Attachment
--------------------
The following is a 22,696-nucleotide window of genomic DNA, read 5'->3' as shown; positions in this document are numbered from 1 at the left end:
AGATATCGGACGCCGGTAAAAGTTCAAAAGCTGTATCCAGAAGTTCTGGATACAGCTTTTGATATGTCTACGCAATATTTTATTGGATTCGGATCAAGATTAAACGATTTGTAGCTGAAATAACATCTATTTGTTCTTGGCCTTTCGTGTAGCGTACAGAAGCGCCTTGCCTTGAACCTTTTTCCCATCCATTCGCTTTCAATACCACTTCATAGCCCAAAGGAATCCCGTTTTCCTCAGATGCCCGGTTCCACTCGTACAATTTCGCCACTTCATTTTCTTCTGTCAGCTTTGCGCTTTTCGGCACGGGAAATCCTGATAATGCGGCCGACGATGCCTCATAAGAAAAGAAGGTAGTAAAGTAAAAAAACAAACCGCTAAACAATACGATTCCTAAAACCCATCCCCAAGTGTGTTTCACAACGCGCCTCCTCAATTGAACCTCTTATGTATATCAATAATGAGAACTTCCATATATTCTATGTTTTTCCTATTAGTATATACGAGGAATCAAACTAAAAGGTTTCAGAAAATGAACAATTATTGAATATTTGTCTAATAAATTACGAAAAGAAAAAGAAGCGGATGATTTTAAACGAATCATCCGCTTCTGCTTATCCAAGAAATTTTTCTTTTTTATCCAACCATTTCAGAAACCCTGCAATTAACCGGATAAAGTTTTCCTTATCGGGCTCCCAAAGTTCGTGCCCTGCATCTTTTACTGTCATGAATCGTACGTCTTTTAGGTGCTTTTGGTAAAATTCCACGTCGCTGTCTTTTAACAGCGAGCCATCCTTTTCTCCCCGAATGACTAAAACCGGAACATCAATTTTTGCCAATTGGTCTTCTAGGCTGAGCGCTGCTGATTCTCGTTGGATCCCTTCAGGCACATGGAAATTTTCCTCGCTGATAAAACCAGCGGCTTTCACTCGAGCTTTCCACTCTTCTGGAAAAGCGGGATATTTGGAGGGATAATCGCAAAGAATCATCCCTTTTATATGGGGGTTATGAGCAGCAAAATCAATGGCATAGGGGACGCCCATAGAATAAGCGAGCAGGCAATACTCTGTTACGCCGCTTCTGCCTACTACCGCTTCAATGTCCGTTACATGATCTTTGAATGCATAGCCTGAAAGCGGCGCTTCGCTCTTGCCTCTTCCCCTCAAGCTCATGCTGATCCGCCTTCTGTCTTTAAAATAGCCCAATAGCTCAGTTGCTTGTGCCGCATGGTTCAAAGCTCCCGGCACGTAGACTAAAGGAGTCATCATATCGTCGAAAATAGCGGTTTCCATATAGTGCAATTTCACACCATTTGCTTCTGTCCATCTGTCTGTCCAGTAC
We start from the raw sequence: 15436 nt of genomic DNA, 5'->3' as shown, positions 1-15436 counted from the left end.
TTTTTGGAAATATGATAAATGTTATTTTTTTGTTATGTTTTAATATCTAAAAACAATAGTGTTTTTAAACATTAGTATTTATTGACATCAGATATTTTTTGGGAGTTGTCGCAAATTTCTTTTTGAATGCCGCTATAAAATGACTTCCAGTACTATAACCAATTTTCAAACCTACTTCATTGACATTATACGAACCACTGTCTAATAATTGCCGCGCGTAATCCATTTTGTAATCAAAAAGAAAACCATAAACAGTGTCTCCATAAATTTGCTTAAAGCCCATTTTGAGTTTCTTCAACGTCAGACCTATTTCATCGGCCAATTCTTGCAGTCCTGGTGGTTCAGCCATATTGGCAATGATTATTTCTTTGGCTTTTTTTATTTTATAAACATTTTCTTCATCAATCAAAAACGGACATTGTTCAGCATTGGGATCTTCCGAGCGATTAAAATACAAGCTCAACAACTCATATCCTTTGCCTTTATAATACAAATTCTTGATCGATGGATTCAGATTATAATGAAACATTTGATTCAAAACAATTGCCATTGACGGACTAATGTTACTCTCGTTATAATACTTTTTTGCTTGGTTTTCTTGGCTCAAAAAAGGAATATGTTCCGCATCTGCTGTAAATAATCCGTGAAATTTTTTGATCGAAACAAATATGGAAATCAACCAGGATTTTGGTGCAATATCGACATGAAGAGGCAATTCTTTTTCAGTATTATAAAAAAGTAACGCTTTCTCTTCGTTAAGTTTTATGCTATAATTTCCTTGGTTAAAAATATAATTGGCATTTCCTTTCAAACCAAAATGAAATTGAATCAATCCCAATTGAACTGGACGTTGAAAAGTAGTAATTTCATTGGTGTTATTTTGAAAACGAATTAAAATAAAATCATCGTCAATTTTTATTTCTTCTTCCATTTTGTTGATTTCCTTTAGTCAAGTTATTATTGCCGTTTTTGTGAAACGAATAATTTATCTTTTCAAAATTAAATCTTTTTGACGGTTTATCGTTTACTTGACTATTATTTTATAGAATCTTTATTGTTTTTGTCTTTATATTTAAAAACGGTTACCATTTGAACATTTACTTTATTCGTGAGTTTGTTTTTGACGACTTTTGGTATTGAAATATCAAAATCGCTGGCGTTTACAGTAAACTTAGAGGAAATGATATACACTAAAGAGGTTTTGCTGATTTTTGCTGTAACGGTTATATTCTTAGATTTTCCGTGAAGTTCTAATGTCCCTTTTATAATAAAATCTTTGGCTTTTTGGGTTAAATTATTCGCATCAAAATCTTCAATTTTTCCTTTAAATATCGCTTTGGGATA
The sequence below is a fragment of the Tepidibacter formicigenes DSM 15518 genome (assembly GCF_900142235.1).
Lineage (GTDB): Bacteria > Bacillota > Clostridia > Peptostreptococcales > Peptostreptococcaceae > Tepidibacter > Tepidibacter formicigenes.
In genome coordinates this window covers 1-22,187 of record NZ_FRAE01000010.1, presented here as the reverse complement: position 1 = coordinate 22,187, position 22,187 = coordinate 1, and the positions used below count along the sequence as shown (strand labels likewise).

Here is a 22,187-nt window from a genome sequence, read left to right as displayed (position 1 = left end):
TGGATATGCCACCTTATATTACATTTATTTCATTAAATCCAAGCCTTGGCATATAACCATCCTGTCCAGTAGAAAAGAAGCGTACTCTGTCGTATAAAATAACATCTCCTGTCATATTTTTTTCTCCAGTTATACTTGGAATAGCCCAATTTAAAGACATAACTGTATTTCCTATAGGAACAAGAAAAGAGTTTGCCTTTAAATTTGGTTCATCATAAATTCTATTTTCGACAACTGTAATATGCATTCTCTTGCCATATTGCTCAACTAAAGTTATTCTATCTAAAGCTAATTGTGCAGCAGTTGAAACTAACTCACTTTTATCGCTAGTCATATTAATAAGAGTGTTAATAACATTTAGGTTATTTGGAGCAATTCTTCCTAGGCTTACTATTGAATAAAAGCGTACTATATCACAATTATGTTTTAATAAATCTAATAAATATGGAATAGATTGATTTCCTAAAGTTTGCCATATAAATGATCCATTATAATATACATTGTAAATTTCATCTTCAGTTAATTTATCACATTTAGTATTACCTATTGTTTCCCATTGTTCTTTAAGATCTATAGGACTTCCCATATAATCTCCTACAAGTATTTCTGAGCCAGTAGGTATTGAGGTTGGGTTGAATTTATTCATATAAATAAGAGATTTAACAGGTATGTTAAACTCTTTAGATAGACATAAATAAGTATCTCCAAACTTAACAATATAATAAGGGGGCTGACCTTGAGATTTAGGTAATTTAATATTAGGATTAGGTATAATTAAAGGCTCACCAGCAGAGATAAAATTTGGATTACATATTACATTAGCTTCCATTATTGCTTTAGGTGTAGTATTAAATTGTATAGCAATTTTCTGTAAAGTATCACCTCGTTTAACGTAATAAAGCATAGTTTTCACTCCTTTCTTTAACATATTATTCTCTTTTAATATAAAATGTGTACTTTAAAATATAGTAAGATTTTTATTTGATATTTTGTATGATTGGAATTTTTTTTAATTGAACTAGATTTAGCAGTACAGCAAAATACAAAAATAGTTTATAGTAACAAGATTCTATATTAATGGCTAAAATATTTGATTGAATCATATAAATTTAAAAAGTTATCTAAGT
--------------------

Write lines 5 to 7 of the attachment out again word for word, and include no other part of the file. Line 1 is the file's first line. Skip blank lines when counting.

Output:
The sequence below is a fragment of the Tepidibacter formicigenes DSM 15518 genome (assembly GCF_900142235.1).
Lineage (GTDB): Bacteria > Bacillota > Clostridia > Peptostreptococcales > Peptostreptococcaceae > Tepidibacter > Tepidibacter formicigenes.
In genome coordinates this window covers 1-22,187 of record NZ_FRAE01000010.1, presented here as the reverse complement: position 1 = coordinate 22,187, position 22,187 = coordinate 1, and the positions used below count along the sequence as shown (strand labels likewise).